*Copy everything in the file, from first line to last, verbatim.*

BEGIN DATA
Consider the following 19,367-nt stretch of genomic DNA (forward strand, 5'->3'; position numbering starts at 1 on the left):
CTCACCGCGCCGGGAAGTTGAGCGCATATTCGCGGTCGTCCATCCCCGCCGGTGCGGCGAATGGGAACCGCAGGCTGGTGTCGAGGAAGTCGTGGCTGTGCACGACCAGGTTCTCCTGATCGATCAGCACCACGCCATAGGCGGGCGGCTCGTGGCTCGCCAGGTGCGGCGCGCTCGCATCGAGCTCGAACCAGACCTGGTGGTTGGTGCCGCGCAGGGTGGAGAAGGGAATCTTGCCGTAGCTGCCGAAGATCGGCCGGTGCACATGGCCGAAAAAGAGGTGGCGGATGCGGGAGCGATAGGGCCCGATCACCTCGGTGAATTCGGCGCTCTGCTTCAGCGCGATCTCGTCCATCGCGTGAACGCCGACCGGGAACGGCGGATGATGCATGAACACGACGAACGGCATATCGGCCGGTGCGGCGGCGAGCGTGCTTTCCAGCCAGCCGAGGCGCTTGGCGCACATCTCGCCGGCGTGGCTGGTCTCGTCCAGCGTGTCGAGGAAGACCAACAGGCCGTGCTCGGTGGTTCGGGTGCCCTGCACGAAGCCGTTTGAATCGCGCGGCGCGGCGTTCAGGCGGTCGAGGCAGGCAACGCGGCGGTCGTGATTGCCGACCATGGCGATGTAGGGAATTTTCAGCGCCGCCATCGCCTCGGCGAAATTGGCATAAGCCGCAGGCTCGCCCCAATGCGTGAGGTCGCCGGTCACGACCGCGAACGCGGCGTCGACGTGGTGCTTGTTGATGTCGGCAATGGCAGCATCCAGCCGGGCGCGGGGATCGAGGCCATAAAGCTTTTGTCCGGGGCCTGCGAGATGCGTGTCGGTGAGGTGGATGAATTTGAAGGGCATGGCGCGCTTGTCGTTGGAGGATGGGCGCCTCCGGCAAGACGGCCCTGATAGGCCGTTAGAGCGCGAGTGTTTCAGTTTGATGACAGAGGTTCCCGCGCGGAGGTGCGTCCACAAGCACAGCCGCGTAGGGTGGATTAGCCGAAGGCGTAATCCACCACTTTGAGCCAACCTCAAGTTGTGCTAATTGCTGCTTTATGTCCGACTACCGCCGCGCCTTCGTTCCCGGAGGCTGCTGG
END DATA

Consider the following 19,367-nt stretch of genomic DNA (forward strand, 5'->3'; position numbering starts at 1 on the left):
CTCACCGCGCCGGGAAGTTGAGCGCATATTCGCGGTCGTCCATCCCCGCCGGTGCGGCGAATGGGAACCGCAGGCTGGTGTCGAGGAAGTCGTGGCTGTGCACGACCAGGTTCTCCTGATCGATCAGCACCACGCCATAGGCGGGCGGCTCGTGGCTCGCCAGGTGCGGCGCGCTCGCATCGAGCTCGAACCAGACCTGGTGGTTGGTGCCGCGCAGGGTGGAGAAGGGAATCTTGCCGTAGCTGCCGAAGATCGGCCGGTGCACATGGCCGAAAAAGAGGTGGCGGATGCGGGAGCGATAGGGCCCGATCACCTCGGTGAATTCGGCGCTCTGCTTCAGCGCGATCTCGTCCATCGCGTGAACGCCGACCGGGAACGGCGGATGATGCATGAACACGACGAACGGCATATCGGCCGGTGCGGCGGCGAGCGTGCTTTCCAGCCAGCCGAGGCGCTTGGCGCACATCTCGCCGGCGTGGCTGGTCTCGTCCAGCGTGTCGAGGAAGACCAACAGGCCGTGCTCGGTGGTTCGGGTGCCCTGCACGAAGCCGTTTGAATCGCGCGGCGCGGCGTTCAGGCGGTCGAGGCAGGCAACGCGGCGGTCGTGATTGCCGACCATGGCGATGTAGGGAATTTTCAGCGCCGCCATCGCCTCGGCGAAATTGGCATAAGCCGCAGGCTCGCCCCAATGCGTGAGGTCGCCGGTCACGACCGCGAACGCGGCGTCGACGTGGTGCTTGTTGATGTCGGCAATGGCAGCATCCAGCCGGGCGCGGGGATCGAGGCCATAAAGCTTTTGTCCGGGGCCTGCGAGATGCGTGTCGGTGAGGTGGATGAATTTGAAGGGCATGGCGCGCTTGTCGTTGGAGGATGGGCGCCTCCGGCAAGACGGCCCTGATAGGCCGTTAGAGCGCGAGTGTTTCAGTTTGATGACAGAGGTTCCCGCGCGGAGGTGCGTCCACAAGCACAGCCGCGTAGGGTGGATTAGCCGAAGGCGTAATCCACCACTTTGAGCCAACCTCAAGTTGTGCTAATTGCTGCTTTATGTCCGACTACCGCCGCGCCTTCGTTCCCGGAGGCTGCTGG